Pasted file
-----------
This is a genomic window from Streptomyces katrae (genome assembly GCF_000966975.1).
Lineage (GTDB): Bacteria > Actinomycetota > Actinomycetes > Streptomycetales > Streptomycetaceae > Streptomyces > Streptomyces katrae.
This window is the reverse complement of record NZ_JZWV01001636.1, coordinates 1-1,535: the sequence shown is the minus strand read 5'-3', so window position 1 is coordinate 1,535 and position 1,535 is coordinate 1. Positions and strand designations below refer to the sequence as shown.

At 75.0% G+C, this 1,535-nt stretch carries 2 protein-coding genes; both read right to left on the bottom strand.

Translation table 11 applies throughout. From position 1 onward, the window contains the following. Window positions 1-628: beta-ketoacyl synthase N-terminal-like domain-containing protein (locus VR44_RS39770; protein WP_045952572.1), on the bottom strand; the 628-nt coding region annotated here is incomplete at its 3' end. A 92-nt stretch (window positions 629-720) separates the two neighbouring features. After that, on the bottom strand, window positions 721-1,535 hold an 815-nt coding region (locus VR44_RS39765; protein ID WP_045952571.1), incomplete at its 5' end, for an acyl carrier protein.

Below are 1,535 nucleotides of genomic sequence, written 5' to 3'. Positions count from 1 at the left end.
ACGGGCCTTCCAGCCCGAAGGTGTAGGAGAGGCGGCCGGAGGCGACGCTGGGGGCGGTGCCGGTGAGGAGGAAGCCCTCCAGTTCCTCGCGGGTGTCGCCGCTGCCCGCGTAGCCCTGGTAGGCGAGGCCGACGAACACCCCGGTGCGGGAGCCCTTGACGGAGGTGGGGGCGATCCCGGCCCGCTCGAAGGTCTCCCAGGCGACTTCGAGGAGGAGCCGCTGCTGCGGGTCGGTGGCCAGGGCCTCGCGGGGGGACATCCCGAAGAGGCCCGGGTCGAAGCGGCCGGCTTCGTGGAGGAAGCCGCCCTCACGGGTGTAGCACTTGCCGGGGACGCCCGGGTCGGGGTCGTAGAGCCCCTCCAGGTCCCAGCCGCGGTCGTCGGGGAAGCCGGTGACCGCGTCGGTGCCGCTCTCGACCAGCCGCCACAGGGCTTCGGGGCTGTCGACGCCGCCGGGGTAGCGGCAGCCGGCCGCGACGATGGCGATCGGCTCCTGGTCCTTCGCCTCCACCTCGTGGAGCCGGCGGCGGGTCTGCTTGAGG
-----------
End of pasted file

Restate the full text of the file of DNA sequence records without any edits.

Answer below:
This is a genomic window from Streptomyces katrae (genome assembly GCF_000966975.1).
Lineage (GTDB): Bacteria > Actinomycetota > Actinomycetes > Streptomycetales > Streptomycetaceae > Streptomyces > Streptomyces katrae.
This window is the reverse complement of record NZ_JZWV01001636.1, coordinates 1-1,535: the sequence shown is the minus strand read 5'-3', so window position 1 is coordinate 1,535 and position 1,535 is coordinate 1. Positions and strand designations below refer to the sequence as shown.

At 75.0% G+C, this 1,535-nt stretch carries 2 protein-coding genes; both read right to left on the bottom strand.

Translation table 11 applies throughout. From position 1 onward, the window contains the following. Window positions 1-628: beta-ketoacyl synthase N-terminal-like domain-containing protein (locus VR44_RS39770; protein WP_045952572.1), on the bottom strand; the 628-nt coding region annotated here is incomplete at its 3' end. A 92-nt stretch (window positions 629-720) separates the two neighbouring features. After that, on the bottom strand, window positions 721-1,535 hold an 815-nt coding region (locus VR44_RS39765; protein ID WP_045952571.1), incomplete at its 5' end, for an acyl carrier protein.

Below are 1,535 nucleotides of genomic sequence, written 5' to 3'. Positions count from 1 at the left end.
ACGGGCCTTCCAGCCCGAAGGTGTAGGAGAGGCGGCCGGAGGCGACGCTGGGGGCGGTGCCGGTGAGGAGGAAGCCCTCCAGTTCCTCGCGGGTGTCGCCGCTGCCCGCGTAGCCCTGGTAGGCGAGGCCGACGAACACCCCGGTGCGGGAGCCCTTGACGGAGGTGGGGGCGATCCCGGCCCGCTCGAAGGTCTCCCAGGCGACTTCGAGGAGGAGCCGCTGCTGCGGGTCGGTGGCCAGGGCCTCGCGGGGGGACATCCCGAAGAGGCCCGGGTCGAAGCGGCCGGCTTCGTGGAGGAAGCCGCCCTCACGGGTGTAGCACTTGCCGGGGACGCCCGGGTCGGGGTCGTAGAGCCCCTCCAGGTCCCAGCCGCGGTCGTCGGGGAAGCCGGTGACCGCGTCGGTGCCGCTCTCGACCAGCCGCCACAGGGCTTCGGGGCTGTCGACGCCGCCGGGGTAGCGGCAGCCGGCCGCGACGATGGCGATCGGCTCCTGGTCCTTCGCCTCCACCTCGTGGAGCCGGCGGCGGGTCTGCTTGAGG